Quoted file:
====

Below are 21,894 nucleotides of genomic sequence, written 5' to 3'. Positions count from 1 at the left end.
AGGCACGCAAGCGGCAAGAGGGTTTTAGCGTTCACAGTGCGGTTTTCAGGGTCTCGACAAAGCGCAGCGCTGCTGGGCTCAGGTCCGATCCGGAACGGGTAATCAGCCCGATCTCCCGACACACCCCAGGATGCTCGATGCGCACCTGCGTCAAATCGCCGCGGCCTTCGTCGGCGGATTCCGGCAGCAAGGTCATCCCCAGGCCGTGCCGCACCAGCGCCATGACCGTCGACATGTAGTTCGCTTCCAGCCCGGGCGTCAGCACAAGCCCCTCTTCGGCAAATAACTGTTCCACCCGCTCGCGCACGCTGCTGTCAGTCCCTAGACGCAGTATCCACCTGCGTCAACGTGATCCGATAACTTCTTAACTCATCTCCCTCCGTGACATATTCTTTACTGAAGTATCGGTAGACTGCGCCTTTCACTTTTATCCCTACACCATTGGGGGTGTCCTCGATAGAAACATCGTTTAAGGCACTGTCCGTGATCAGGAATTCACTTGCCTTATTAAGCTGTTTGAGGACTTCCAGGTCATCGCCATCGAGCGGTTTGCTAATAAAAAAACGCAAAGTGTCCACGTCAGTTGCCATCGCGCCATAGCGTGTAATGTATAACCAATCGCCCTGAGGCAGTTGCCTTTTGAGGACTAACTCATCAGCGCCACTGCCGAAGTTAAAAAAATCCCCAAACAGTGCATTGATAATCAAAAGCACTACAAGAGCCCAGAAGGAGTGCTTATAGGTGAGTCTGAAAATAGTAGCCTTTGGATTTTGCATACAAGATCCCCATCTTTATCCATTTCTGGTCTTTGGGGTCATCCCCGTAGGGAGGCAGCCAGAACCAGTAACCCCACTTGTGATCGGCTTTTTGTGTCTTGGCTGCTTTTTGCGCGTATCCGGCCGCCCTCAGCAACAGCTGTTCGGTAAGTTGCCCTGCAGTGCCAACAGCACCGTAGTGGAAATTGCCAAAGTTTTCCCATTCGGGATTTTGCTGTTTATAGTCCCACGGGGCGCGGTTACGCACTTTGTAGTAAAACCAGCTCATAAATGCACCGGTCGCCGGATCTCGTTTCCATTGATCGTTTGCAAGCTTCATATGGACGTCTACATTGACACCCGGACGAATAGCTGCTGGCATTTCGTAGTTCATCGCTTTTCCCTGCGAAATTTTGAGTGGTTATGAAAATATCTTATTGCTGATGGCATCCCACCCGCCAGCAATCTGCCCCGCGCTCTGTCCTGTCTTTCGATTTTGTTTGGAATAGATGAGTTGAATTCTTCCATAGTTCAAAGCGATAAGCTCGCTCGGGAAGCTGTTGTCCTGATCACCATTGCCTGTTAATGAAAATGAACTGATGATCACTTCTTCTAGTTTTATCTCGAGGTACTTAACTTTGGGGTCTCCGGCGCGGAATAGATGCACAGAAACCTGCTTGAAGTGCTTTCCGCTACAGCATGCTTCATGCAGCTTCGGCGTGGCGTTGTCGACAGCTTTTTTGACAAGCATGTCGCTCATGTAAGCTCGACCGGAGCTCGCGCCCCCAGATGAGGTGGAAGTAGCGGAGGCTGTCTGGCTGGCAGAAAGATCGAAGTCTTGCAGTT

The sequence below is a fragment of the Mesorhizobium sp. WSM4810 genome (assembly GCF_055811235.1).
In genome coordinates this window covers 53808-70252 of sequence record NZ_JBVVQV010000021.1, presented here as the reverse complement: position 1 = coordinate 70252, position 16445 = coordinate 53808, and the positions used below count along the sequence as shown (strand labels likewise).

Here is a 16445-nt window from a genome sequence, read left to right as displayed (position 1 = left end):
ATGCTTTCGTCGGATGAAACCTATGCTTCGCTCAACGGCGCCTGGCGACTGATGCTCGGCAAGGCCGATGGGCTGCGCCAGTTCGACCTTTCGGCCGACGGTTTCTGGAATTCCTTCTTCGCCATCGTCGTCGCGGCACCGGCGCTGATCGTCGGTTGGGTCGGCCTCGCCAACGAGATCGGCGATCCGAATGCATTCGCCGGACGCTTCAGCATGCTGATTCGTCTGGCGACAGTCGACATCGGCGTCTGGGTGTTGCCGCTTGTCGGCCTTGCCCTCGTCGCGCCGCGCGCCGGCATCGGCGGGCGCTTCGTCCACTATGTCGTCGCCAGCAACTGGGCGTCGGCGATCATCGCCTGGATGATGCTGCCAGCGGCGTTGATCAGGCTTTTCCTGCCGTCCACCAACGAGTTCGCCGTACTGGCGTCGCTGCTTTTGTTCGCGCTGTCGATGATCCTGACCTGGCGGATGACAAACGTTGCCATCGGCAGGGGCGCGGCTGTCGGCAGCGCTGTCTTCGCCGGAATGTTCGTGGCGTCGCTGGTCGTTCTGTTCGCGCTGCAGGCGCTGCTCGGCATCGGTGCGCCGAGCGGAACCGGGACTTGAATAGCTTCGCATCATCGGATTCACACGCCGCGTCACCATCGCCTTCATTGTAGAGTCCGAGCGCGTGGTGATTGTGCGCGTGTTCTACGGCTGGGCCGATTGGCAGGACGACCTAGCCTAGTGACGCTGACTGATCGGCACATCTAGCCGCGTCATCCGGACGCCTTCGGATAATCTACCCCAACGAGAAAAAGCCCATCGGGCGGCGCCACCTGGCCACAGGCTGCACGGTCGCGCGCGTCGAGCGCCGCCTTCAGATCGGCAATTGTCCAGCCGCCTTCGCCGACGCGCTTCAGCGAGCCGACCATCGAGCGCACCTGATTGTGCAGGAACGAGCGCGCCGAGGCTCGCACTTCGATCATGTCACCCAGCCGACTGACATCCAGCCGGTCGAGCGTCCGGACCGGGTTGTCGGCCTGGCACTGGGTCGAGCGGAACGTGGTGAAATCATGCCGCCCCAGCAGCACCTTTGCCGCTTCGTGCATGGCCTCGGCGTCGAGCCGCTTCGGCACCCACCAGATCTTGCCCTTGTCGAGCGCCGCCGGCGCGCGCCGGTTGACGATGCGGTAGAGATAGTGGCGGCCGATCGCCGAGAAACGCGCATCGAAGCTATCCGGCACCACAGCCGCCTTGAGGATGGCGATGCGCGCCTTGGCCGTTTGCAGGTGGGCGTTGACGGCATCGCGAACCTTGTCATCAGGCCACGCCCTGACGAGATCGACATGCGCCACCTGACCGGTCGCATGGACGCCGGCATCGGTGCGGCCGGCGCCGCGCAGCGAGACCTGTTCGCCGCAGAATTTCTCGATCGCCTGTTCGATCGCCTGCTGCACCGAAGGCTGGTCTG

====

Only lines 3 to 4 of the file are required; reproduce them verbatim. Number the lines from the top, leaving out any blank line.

The sequence below is a fragment of the Mesorhizobium sp. WSM4810 genome (assembly GCF_055811235.1).
In genome coordinates this window covers 53808-70252 of sequence record NZ_JBVVQV010000021.1, presented here as the reverse complement: position 1 = coordinate 70252, position 16445 = coordinate 53808, and the positions used below count along the sequence as shown (strand labels likewise).